I tried to interact with these people, ask them for specifics and ask them about the issues I raised, but no one wanted any meaningful interaction or dialogue. This was strange to me because its not like the reviews were all negative. I rarely if ever brought up minor quibbles or nitpicks. I’m not bringing up minor issues or doctrinal distinctives that I disagree with, but issues of substance. In fact, the overwhelming majority of thoughts that I had involved how they used the Bible. More often than not I would give 5 or 6 ways that felt edified and built up, told them how blessed I was because of the things I learned, and then inquired about a few things which I had questions about. Again, silence.. One low point was when one of the local Churches invited a word-faith heretic to preach and teach On Sunday morning. The man absolutely butchered the Bible. I have listened to close to 8000-9000 sermons in my life, and this was easily one of the worst. I reviewed the sermon and sent it to the leadership of the Church several times. They never responded. I waited to see if they issued a public rebuke and repudiation of the man and his sermon, I never heard one. I contacted a friend who attended the Church and asked them if they heard anything- they never did. As far as I know, that Church still stands behind this man and his message.
I think that is what has surprised me about a lot of these pastors. I love these guys and I admire and respect them all so much, even the ones that we don’t see eye to eye, and yet despite my affections, good will, and straight up love for this men, many of them treat me like a pariah. What I had intended to be a blessing they see as a curse. They don’t respond to my emails, even when I am asking something neutral and innocuous. My intentions are treated as suspicious, even though I have never tried to be that. I don’t know if its fear, embarrassment, immaturity, or something else that prevents them from interacting with what I actually said. Maybe they believe that there is no such thing as a godly critic- that any criticism is personal and is an attack against them and their church. I honestly don’t know. But I can send out email after email after email, to multiple pastors in the same church, and the result is silence.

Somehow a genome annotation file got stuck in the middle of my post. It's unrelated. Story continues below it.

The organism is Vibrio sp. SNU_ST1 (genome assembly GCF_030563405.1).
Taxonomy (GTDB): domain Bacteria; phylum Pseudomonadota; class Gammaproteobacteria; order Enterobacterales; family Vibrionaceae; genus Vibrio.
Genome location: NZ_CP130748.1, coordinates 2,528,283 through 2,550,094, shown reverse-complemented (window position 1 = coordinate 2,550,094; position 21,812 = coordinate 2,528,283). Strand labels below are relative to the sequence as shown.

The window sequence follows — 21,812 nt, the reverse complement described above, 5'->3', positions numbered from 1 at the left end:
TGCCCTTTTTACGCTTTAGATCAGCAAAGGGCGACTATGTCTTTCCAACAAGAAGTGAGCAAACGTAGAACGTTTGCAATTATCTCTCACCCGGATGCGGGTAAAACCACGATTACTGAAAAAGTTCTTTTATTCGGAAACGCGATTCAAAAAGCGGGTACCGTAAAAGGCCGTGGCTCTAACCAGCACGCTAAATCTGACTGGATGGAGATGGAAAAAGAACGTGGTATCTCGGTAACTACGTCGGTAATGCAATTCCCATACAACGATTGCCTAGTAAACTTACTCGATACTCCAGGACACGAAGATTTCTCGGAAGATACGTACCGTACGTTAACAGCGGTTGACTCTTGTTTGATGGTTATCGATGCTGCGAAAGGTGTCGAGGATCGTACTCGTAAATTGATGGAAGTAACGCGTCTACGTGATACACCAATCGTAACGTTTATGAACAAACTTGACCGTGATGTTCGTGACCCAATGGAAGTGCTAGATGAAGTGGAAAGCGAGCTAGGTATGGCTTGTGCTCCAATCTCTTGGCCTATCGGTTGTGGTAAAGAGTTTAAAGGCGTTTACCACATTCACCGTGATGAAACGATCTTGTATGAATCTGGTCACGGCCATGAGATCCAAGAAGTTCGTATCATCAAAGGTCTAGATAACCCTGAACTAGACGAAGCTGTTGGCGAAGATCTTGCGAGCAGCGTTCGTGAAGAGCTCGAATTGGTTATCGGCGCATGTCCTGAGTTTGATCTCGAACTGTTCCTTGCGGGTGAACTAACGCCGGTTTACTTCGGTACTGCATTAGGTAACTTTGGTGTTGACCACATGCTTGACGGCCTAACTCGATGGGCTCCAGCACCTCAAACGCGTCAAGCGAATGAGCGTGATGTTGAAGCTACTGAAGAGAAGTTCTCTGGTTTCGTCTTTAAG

I’m not some anonymous blogger who fires potshots from his mom’s basement- I’m a friendly guy who lives and works in town and would like very much to sit down and talk anyone who wants to talk. I’m always up for that. I have my contact information available and I’ll talk with people face to face anytime. I understand that these men are busy- they are shepherds of a flock, after all, and as I don’t even go to their Churches they have to prioritize. They don’t owe me an answer. I’m not so special that I deserve an answer, necessarily, or that my objections demand a response. I can also understand that what I say can be wearing. Though often I’ll say “Great sermon, Loved these 10 points. Excellent!”other times I’ll take exception and dedicate quite a a bit of time showing why they used the Bible in an improper way. That’s not fun for either of us, and I don’t relish the prospect of that. In many ways I approach it with grief, sorrow,anger and frustration that it has to happen at all. But happen it does- or did.
Anyways, as a result, I’ve slowly started moving the focus of my website away from sermon reviews to more general theology. I still listen to every sermon that is released by every Church in this city, but only comment when they are exceptionally good or exceptionally bad. Most of the time they good sermons with some questionable things thrown it, but it takes great energy to review one. I spend 6-8 hours on each one, easily, listening to them multiple times, transcribing large sections, pulling up bible verses, looking for sources, reading commentaries, doing my own in-depth exegesis, tracking down this and that, and then writing it all out. Its time consuming, and as no one cares to interact with what I say, it has become less and less important to me. Though I should mention that there have been some Pastors who have been nothing but kind and gracious to me, and also not the ones you would probably expect. You would be surprised at some of the emails I have received. Some have been incredibly rude, gruff, and downright mean. Others have been generous with their time and have shown me great kindness in ways that makes me admire them all the more.
But the blog is evolving. I try to give as much original content as I can, and I know my efforts have been imperfect. My passion has always been the Gospel and making sure the Bible is being used correctly. I don’t see that changing. I try to keep things interesting and fun- biblical and provocative, and talk about a host of subjects that interest me and which I think would interest my readers. I have a few extremely provocative blog posts planned before now and November, and a few which will do some exegetical teaching. Going forward, it will be a bit more broad, but I will always be referring back to my niche, which is blogging about events that are relevant to Fort McMurray and the Churches in the area. I have been blessed to have some wonderful readers who have supported me and have interacted with me, which I truly appreciate. This blog has pushed me and has helped grow me, offering its joys and hardships, but I am a better man for and a better believer for it.
Thank you so much again, and thank you all for the way that you’ve contributed to this.